Biden DOJ Attempts To Assert Influence on Supreme Court As Roe v. Wade Challenge Takes Center Stage


President Joe Biden’s Justice Department is seeking to torpedo the Mississippi law that challenges Roe v. Wade when the case is heard later this year.

On Monday, the Justice Department filed briefs calling on the court to affirm that Roe v. Wade remains the law of the land and asking for permission to present oral arguments in support of killing the unborn when those begin on Dec. 1, according to The New York Times.

The briefs ask the court to give those arguing against the law extra time to present their arguments and to give the Justice Department 15 minutes of the total of 65 minutes to argue against the Mississippi law that bans most abortions after 15 weeks of pregnancy.

The brief asking for more time notes that Mississippi opposes the request to give its legal foes more time than the state when oral arguments are heard.

Mississippi passed its law to limit abortions in 2018. Jackson Women’s Health sued to stop the law, saying that under the Roe v. Wade framework, women have a right to abort their babies prior to viability. Judges have established that as around 24 weeks of pregnancy. The state lost lower court rulings but appealed to the Supreme Court.

Driver Facing Citations after Semi-Truck Overturns, Spilling 7 Tons of Hot Dog Filler across Interstate

The Justice Department has said the state was “unable to identify any medical research or data that showed a fetus had reached the ‘point of viability at 15 weeks.”

The briefs filed Monday also say that the court should uphold the principle that precedent should be respected, which in this case means Roe v. Wade will never be reversed.

In a legal brief seeking to have the court hear the case, Mississippi Attorney General Lynn Fitch said the Supreme Court’s 1973 decision needs to be overturned.

“On a sound understanding of the Constitution, the answer to the question presented in this case is clear and the path to that answer is straight. Under the Constitution, may a State prohibit elective abortions before viability? Yes. Why? Because nothing in constitutional text, structure, history, or tradition supports a right to abortion,” she wrote.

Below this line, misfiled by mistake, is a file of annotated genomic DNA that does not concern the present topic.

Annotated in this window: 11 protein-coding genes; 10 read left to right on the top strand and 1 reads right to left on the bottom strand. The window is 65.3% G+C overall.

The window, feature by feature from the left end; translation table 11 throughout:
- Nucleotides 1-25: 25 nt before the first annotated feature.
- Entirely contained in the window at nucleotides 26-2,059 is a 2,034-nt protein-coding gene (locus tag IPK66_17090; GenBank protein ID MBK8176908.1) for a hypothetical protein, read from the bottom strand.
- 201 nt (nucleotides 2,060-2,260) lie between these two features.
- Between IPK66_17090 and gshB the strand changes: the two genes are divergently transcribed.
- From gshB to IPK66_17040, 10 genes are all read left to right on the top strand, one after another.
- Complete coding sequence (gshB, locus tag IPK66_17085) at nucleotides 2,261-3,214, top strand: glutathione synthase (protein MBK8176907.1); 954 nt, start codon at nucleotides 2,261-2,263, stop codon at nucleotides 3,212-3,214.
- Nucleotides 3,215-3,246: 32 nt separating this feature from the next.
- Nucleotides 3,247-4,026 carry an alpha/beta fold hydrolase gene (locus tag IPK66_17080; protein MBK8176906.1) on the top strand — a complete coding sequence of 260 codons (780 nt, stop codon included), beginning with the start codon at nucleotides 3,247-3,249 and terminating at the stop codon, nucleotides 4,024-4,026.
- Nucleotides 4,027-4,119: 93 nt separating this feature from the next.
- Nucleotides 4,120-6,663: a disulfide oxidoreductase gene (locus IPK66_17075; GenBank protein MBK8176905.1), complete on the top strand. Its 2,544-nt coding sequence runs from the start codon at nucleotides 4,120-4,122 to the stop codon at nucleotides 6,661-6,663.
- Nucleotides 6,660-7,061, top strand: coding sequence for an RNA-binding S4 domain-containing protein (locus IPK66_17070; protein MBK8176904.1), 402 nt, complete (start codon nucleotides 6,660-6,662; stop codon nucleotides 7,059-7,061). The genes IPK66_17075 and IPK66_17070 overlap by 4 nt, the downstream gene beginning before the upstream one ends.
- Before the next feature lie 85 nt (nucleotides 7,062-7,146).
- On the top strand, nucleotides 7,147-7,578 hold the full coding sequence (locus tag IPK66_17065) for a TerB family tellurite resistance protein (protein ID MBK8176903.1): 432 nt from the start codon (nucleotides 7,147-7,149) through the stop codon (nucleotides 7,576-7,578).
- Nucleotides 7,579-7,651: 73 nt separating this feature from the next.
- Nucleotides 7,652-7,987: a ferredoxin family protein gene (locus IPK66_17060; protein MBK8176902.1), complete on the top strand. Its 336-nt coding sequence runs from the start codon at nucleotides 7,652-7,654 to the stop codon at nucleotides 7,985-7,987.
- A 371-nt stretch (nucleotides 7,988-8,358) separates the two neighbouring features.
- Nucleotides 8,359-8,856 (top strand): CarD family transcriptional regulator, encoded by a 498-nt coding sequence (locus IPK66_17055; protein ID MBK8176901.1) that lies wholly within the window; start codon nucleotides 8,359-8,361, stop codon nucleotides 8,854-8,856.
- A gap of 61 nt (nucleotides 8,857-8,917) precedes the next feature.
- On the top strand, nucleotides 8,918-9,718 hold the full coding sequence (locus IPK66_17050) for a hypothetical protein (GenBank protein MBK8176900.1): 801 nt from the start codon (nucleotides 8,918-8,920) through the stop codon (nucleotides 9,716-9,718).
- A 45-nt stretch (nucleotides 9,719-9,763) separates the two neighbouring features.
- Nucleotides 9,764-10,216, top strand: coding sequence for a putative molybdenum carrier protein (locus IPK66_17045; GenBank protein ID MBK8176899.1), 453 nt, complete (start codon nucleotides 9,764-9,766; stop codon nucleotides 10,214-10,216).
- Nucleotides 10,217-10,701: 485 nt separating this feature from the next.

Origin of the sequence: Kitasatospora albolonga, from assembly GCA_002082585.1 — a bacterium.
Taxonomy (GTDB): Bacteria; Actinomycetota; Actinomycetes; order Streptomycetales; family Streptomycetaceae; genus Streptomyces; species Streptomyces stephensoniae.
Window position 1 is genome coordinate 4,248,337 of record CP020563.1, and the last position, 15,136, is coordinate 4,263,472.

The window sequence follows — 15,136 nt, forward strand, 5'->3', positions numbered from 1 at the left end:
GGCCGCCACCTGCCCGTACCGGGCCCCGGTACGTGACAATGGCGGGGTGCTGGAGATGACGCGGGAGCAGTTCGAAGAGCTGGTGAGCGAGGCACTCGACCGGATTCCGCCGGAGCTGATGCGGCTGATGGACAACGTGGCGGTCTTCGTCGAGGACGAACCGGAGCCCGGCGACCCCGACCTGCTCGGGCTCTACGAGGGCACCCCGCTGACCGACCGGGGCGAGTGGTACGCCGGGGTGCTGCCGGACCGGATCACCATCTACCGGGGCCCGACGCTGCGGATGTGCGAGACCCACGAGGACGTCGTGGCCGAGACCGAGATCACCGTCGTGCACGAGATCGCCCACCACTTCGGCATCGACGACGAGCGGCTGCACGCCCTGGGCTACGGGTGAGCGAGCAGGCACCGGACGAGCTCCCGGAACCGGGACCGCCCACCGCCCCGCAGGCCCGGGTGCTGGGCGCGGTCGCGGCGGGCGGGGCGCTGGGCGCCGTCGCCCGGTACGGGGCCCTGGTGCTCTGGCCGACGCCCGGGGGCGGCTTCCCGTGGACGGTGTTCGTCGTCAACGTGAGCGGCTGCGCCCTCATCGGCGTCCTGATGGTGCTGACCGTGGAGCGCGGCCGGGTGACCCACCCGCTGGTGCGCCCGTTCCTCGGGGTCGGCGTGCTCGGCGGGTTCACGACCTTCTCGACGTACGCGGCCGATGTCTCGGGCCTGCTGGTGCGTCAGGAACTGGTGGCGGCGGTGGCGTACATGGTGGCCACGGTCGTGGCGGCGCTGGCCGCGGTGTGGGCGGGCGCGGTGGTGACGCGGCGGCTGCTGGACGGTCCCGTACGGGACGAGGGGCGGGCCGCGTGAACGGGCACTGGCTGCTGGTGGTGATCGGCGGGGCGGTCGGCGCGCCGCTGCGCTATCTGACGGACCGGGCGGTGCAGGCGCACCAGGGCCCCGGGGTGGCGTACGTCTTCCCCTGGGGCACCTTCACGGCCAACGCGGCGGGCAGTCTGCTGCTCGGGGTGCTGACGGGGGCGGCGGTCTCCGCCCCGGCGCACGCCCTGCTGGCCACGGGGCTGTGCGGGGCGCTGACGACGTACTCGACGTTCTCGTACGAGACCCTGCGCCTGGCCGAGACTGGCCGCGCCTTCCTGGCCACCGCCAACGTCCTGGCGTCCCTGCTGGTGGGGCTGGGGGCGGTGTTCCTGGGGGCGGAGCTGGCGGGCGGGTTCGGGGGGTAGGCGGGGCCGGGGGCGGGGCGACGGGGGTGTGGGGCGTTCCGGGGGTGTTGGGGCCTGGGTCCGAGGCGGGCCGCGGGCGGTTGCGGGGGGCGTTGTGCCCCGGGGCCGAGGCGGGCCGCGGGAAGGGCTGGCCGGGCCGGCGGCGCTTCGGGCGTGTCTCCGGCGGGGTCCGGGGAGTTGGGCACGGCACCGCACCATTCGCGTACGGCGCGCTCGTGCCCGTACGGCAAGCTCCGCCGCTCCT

Should Roe v. Wade be overturned?

Fitch said in the document that the so-called right to abortion is “egregiously wrong. The conclusion that abortion is a constitutional right has no basis in text, structure, history, or tradition. “

She further noted that “abortion is fundamentally different from any right this Court has ever endorsed. No other right involves, as abortion does, ‘the purposeful termination of a potential life.’”

Fitch wrote that court cases allowing abortion “have inflicted significant damage.”

Those decisions, the attorney general wrote,are unprincipled decisions that have damaged the democratic process, poisoned our national discourse, plagued the law — and, in doing so, harmed this Court.”

The brief also noted that much has changed since the 1973 ruling.

Watch: Biden Whispers Again During Address to Naval Academy Graduates

“Today, adoption is accessible and on a wide scale women attain both professional success and a rich family life, contraceptives are more available and effective, and scientific advances show that an unborn child has taken on the human form and features months before viability,” Fitch wrote.

“States should be able to act on those developments,” she said.

This article appeared originally on The Western Journal.

Truth and Accuracy

Submit a Correction

We are committed to truth and accuracy in all of our journalism. Read our editorial standards.

, ,
Comment Down Below